Street banners play up heritage icons

New banners help create a colourful scene along 176 Street.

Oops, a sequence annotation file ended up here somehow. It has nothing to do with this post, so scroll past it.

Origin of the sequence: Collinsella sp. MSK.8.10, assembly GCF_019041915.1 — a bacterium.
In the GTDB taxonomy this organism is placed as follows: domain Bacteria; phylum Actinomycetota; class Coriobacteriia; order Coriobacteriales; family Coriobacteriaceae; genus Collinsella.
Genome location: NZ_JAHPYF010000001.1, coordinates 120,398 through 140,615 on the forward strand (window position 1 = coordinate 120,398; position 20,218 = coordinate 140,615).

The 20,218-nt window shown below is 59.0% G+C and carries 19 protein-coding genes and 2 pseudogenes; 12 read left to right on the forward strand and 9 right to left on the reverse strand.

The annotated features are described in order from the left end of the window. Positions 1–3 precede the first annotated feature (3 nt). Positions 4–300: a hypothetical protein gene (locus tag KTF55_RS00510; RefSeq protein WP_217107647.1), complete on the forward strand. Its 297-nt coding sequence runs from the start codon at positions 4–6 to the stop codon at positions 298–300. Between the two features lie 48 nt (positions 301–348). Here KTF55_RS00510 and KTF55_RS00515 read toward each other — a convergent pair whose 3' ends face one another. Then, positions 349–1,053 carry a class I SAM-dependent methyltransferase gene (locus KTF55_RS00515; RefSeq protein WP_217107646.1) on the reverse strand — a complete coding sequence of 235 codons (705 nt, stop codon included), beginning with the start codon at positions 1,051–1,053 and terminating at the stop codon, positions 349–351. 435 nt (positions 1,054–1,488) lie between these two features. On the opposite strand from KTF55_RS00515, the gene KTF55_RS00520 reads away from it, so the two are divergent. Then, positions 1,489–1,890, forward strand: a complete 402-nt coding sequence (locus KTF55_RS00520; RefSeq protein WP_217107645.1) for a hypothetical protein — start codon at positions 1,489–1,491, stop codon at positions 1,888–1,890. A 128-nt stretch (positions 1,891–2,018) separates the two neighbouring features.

You may have noticed colourful new banners adorning city lamp posts along Cloverdale’s major thoroughfares and in the historic downtown.The City of Surrey’s yellow, orange and blue banners pay tribute to three aspects of Cloverdale’s heritage, says civic beautification coordinator Patrick Klassen.There’s a cowboy with a lasso, a tractor with a stylish blade of wheat grass, and an interurban rail car – nods to the famous rodeo, long-running agricultural activity, and our celebrated transportation hub heritage.The iconic images are part of the city’s banner program, but were designed in conjunction with the Cloverdale Business Improvement Association and the Cloverdale District Chamber of Commerce – two groups that work to promote “historic” Cloverdale.“The three themes go with the character of Cloverdale,” says Klassen, who adds the city, the BIA and the Chamber are sharing some of the costs, about $9,000, with the city paying for installation and ongoing maintenance.“We coordinated and cooperated on the design, and cost-shared on the cost,” an arrangement that’s unique, he said. Normally, the city pays 100 per cent of the cost of the hundreds of banners installed across Surrey.“The BIA is a key partner for us in downtown Cloverdale,” he said.The Cloverdale banners are located along the 150 poles on the bypass from Highway 10 to 64 Avenue, and along both 176 and 176 A Streets from 60 Avenue to Highway 10, where the heritage-themed lamp standards installed a few years ago as part of long-term revitalization plans for Cloverdale have been equipped with some special hidden features.Not only do they evoke an era where cast iron and lamp light ruled, the attractive posts have a complicated self-watering irrigation system – ensuring Cloverdale’s hanging flower baskets are the best hanging baskets you’ll see in B.C., Klassen says – they’re also designed to carry overhead wires to power a future heritage electric tram or rail car along historic 176 Street.The city, BIA and Cloverdale Chamber of Commerce are cooperating on another upcoming project – installing a heritage gateway sign or feature at the entrance to Cloverdale alongside Highway 10 at 180 Street that would let motorists know they’ve arrived in the historic town centre. Kal Tire has been asked to create a landscaping berm as part of plans to redevelop its 5621 180 Street service station.“The BIA and the city will come in at a later date and construct some sort of heritage marker or feature,” Klassen said. The final design may be a work of public art created out of black metal and wood materials. “We’ll try and do something that will have the same look and feel as the character we’ve developed along 176 Street,” he said. “There’s a look and feel that downtown Cloverdale is developing into.”The City of Surrey maintains banners on 750 poles at various gateways, main roads and town centres to showcase community pride and spirit.Each year, the Civic Beautification and Public Art programs collaborate on public street art banners that fly along specific areas of Surrey. Last year, the city commissioned Robert Davidson to design a set of street banners that were installed on King George Blvd. near the Surrey Arts Centre. Banners designed by celebrated B.C. painter Gordon Smith, 91, debut in early March.